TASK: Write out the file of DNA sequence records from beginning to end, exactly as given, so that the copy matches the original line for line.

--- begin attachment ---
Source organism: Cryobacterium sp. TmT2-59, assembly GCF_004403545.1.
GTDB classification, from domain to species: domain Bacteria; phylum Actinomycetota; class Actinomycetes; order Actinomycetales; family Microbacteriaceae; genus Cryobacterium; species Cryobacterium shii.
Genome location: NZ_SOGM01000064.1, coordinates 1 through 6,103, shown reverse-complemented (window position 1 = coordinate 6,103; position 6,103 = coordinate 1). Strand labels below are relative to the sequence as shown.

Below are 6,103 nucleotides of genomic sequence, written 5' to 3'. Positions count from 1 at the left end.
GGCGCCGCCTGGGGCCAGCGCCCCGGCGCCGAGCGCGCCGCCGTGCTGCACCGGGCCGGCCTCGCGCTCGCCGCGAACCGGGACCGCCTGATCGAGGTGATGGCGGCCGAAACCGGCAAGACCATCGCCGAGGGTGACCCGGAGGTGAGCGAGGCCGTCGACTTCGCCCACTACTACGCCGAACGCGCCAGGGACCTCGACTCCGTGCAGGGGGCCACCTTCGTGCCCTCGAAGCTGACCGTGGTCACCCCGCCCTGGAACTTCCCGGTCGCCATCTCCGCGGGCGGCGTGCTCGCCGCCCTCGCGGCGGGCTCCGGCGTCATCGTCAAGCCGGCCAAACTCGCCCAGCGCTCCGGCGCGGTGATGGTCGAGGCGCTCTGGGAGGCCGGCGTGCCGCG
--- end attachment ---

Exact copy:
Source organism: Cryobacterium sp. TmT2-59, assembly GCF_004403545.1.
GTDB classification, from domain to species: domain Bacteria; phylum Actinomycetota; class Actinomycetes; order Actinomycetales; family Microbacteriaceae; genus Cryobacterium; species Cryobacterium shii.
Genome location: NZ_SOGM01000064.1, coordinates 1 through 6,103, shown reverse-complemented (window position 1 = coordinate 6,103; position 6,103 = coordinate 1). Strand labels below are relative to the sequence as shown.

Below are 6,103 nucleotides of genomic sequence, written 5' to 3'. Positions count from 1 at the left end.
GGCGCCGCCTGGGGCCAGCGCCCCGGCGCCGAGCGCGCCGCCGTGCTGCACCGGGCCGGCCTCGCGCTCGCCGCGAACCGGGACCGCCTGATCGAGGTGATGGCGGCCGAAACCGGCAAGACCATCGCCGAGGGTGACCCGGAGGTGAGCGAGGCCGTCGACTTCGCCCACTACTACGCCGAACGCGCCAGGGACCTCGACTCCGTGCAGGGGGCCACCTTCGTGCCCTCGAAGCTGACCGTGGTCACCCCGCCCTGGAACTTCCCGGTCGCCATCTCCGCGGGCGGCGTGCTCGCCGCCCTCGCGGCGGGCTCCGGCGTCATCGTCAAGCCGGCCAAACTCGCCCAGCGCTCCGGCGCGGTGATGGTCGAGGCGCTCTGGGAGGCCGGCGTGCCGCG